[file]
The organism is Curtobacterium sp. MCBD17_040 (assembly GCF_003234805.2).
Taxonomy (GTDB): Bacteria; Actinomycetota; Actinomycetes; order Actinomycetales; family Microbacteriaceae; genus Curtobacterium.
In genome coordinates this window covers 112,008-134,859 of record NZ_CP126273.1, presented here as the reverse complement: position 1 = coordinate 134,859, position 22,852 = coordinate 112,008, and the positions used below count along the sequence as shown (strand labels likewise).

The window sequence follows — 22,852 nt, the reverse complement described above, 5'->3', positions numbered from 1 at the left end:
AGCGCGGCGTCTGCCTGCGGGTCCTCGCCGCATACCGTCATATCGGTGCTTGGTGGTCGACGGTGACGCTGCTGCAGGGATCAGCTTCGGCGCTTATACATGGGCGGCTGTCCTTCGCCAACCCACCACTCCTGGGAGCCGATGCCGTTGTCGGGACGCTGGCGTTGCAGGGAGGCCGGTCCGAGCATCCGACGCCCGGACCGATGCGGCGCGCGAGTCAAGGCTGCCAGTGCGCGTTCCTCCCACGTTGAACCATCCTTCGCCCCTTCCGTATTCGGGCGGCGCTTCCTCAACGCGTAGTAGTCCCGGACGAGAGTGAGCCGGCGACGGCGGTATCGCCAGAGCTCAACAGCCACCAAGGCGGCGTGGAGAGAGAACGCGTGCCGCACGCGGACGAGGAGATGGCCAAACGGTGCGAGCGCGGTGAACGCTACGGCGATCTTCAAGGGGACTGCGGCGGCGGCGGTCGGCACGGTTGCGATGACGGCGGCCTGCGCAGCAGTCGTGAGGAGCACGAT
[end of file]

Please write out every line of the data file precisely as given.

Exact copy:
The organism is Curtobacterium sp. MCBD17_040 (assembly GCF_003234805.2).
Taxonomy (GTDB): Bacteria; Actinomycetota; Actinomycetes; order Actinomycetales; family Microbacteriaceae; genus Curtobacterium.
In genome coordinates this window covers 112,008-134,859 of record NZ_CP126273.1, presented here as the reverse complement: position 1 = coordinate 134,859, position 22,852 = coordinate 112,008, and the positions used below count along the sequence as shown (strand labels likewise).

The window sequence follows — 22,852 nt, the reverse complement described above, 5'->3', positions numbered from 1 at the left end:
AGCGCGGCGTCTGCCTGCGGGTCCTCGCCGCATACCGTCATATCGGTGCTTGGTGGTCGACGGTGACGCTGCTGCAGGGATCAGCTTCGGCGCTTATACATGGGCGGCTGTCCTTCGCCAACCCACCACTCCTGGGAGCCGATGCCGTTGTCGGGACGCTGGCGTTGCAGGGAGGCCGGTCCGAGCATCCGACGCCCGGACCGATGCGGCGCGCGAGTCAAGGCTGCCAGTGCGCGTTCCTCCCACGTTGAACCATCCTTCGCCCCTTCCGTATTCGGGCGGCGCTTCCTCAACGCGTAGTAGTCCCGGACGAGAGTGAGCCGGCGACGGCGGTATCGCCAGAGCTCAACAGCCACCAAGGCGGCGTGGAGAGAGAACGCGTGCCGCACGCGGACGAGGAGATGGCCAAACGGTGCGAGCGCGGTGAACGCTACGGCGATCTTCAAGGGGACTGCGGCGGCGGCGGTCGGCACGGTTGCGATGACGGCGGCCTGCGCAGCAGTCGTGAGGAGCACGAT